And we have a choice. Either Donald Trump remains in office, who has governed in a blatantly racist, racist and divisive way with utter disregard for the concerns of many Americans, including African-Americans, or we elect Joe Biden, somebody whose heart and soul understand that our country is stronger when we're united, who when he understands that the African-American population is an integral and equal part of this country and that they have been they have suffered enormously over generations and that it's time to invest in health, in education, in housing and in environment.


And so many of the underlying conditions which have exacerbated the systemic racism in this country and also, obviously, to deal squarely with the challenges that we've seen on our streets with respect to the police and criminal justice system. And so, you know, I understand that there are those protesting who may wish for a more radical agenda. But I think in Joe Biden, what we stand to get is somebody who understands and appreciates the challenges, is willing to invest real resources and real energy in them.


And it comes from a position of of true passion. I worked with Joe Biden, Bill, very closely for eight years. I know him. In fact, I worked with him before the Obama administration when he was in the Senate and I was at the State Department. There's nobody that brings to this challenge a greater sense of the humanity that we all share and a commitment to make that manifest in reality and in policy, not just in rhetoric. So I would urge those that are questioning how they might vote in this context to be very mindful of what the choices it couldn't be more stark.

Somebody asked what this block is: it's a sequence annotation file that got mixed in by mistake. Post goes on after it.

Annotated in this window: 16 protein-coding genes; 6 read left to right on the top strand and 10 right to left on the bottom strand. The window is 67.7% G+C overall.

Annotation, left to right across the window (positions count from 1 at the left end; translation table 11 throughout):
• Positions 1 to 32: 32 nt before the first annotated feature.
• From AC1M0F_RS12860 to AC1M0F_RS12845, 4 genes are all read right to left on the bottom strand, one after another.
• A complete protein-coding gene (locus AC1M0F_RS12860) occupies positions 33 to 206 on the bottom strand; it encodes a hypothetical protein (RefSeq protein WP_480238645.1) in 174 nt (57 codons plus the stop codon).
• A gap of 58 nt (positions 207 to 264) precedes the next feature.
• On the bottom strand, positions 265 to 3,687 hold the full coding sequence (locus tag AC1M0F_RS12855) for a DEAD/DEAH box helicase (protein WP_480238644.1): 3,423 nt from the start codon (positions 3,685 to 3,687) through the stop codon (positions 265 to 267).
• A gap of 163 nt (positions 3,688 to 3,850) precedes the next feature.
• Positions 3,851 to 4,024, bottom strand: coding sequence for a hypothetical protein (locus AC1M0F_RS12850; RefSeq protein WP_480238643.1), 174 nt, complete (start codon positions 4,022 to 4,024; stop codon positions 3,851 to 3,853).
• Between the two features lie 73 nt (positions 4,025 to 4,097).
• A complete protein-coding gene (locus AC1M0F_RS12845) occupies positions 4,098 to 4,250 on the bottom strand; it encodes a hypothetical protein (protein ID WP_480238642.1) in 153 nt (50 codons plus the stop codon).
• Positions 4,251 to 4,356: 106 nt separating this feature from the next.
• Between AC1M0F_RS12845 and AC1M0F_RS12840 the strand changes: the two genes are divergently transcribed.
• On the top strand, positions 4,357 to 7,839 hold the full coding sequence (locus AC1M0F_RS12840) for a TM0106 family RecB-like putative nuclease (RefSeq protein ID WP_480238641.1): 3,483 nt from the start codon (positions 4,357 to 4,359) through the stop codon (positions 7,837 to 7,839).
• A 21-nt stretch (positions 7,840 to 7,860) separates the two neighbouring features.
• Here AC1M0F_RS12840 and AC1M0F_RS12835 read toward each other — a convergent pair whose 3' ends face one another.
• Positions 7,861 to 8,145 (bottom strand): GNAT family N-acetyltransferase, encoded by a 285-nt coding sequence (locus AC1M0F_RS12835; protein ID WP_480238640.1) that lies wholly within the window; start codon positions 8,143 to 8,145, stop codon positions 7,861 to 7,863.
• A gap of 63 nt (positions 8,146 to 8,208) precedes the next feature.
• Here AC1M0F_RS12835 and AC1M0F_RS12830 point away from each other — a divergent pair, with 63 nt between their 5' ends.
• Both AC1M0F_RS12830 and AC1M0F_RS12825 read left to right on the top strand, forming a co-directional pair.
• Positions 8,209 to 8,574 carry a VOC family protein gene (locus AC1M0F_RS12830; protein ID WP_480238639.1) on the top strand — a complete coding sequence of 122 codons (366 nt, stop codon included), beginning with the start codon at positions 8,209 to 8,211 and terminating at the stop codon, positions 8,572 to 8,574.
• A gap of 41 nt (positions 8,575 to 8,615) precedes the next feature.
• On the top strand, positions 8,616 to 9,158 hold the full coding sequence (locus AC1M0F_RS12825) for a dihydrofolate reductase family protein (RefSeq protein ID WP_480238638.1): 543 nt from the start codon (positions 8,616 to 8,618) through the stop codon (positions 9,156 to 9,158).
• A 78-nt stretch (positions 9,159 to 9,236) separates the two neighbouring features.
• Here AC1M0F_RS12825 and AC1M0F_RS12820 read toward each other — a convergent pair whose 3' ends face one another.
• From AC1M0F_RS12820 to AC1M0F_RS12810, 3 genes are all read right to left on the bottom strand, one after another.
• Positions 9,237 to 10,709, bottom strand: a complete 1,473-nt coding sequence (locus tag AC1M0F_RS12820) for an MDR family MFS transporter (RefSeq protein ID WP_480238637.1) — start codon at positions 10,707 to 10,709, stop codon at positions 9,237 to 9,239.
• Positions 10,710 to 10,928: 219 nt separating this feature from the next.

OK, now where you're sitting right now is a place where there is a taxation but not representation. And I learned a lot about D.C. recently when President Trump called out the troops there, you know, because they don't have representation. So whereas other states have governors who make certain decisions, I guess. And in that district, it's up to the president. Statehood, I know for D.C. is something very important to you, is it not? It is.


I'm born and raised Washingtonian and I've lived all my life or most of my life in a place where, like every other one of the more than 700000 citizens of the District of Columbia, we are, by the way, a population larger than two other states, Wyoming and Vermont, and comparable to Alaska and Delaware. We pay more per capita in taxes than any state in the Union and more in federal taxes in the aggregate than 22 other states. And yet we have no voting representation in either the House or the Senate, and that is taxation without representation.